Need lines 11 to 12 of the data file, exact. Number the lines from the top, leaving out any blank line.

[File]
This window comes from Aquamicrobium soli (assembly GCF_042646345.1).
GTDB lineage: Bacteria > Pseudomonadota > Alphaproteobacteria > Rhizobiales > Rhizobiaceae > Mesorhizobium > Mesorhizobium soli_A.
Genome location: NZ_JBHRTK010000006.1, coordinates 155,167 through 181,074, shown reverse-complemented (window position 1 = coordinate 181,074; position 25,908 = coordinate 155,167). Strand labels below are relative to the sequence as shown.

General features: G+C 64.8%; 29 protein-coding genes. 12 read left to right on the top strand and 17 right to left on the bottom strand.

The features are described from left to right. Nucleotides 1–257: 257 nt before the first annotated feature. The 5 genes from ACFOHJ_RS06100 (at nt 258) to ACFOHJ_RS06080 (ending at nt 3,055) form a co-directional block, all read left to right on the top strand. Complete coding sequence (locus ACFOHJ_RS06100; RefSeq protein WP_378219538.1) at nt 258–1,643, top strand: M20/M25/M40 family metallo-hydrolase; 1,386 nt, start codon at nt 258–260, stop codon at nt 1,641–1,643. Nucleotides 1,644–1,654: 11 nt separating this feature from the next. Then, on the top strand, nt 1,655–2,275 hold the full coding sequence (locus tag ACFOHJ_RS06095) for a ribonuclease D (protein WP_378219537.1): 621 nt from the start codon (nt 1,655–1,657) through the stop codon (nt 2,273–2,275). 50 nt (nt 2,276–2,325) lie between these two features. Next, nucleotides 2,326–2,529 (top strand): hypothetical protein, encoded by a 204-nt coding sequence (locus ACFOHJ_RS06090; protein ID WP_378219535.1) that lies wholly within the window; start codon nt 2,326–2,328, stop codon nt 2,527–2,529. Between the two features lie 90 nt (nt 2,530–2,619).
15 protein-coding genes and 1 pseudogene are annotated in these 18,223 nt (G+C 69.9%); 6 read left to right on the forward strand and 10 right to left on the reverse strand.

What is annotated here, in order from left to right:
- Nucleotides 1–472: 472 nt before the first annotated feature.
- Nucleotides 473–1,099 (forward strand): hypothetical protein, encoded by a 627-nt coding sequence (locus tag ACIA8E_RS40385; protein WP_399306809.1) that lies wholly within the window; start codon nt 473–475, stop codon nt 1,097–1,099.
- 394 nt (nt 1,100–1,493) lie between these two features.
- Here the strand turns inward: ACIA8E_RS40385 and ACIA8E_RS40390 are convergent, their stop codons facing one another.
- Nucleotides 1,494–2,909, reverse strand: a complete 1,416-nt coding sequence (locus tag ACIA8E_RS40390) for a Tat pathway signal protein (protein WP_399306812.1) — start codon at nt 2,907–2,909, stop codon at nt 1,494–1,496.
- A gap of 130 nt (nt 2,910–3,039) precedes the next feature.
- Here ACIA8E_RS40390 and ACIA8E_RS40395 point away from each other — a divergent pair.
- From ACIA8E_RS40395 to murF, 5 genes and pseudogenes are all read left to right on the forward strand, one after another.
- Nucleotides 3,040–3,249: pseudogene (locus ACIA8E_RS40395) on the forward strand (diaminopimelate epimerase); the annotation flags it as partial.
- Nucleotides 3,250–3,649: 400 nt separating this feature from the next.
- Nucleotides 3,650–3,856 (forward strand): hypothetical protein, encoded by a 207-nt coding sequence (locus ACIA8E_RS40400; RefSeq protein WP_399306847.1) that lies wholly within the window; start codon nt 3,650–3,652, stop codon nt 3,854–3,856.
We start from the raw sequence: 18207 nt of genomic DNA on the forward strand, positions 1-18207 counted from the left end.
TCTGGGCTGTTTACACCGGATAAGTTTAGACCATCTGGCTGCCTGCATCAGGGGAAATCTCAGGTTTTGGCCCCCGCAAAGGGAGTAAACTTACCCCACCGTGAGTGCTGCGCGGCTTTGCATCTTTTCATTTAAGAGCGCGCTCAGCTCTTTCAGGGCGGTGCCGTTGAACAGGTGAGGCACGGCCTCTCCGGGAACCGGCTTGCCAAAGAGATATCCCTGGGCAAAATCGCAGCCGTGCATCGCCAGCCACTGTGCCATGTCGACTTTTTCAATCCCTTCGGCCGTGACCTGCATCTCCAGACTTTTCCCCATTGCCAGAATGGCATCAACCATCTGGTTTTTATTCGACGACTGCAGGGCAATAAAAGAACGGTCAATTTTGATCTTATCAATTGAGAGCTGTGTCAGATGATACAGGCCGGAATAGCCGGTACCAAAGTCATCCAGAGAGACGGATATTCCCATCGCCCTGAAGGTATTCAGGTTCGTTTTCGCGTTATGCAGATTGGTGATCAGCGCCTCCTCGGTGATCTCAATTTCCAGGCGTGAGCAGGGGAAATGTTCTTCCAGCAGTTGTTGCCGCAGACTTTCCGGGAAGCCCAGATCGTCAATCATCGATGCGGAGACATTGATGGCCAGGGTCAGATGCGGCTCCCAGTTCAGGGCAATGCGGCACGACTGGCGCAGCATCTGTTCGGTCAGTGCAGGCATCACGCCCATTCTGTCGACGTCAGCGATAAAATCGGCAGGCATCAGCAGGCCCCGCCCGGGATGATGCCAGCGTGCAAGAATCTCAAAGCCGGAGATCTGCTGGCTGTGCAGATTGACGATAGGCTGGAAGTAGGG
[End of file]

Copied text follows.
- Here the strand turns inward: ACIA8E_RS40385 and ACIA8E_RS40390 are convergent, their stop codons facing one another.
- Nucleotides 1,494–2,909, reverse strand: a complete 1,416-nt coding sequence (locus tag ACIA8E_RS40390) for a Tat pathway signal protein (protein WP_399306812.1) — start codon at nt 2,907–2,909, stop codon at nt 1,494–1,496.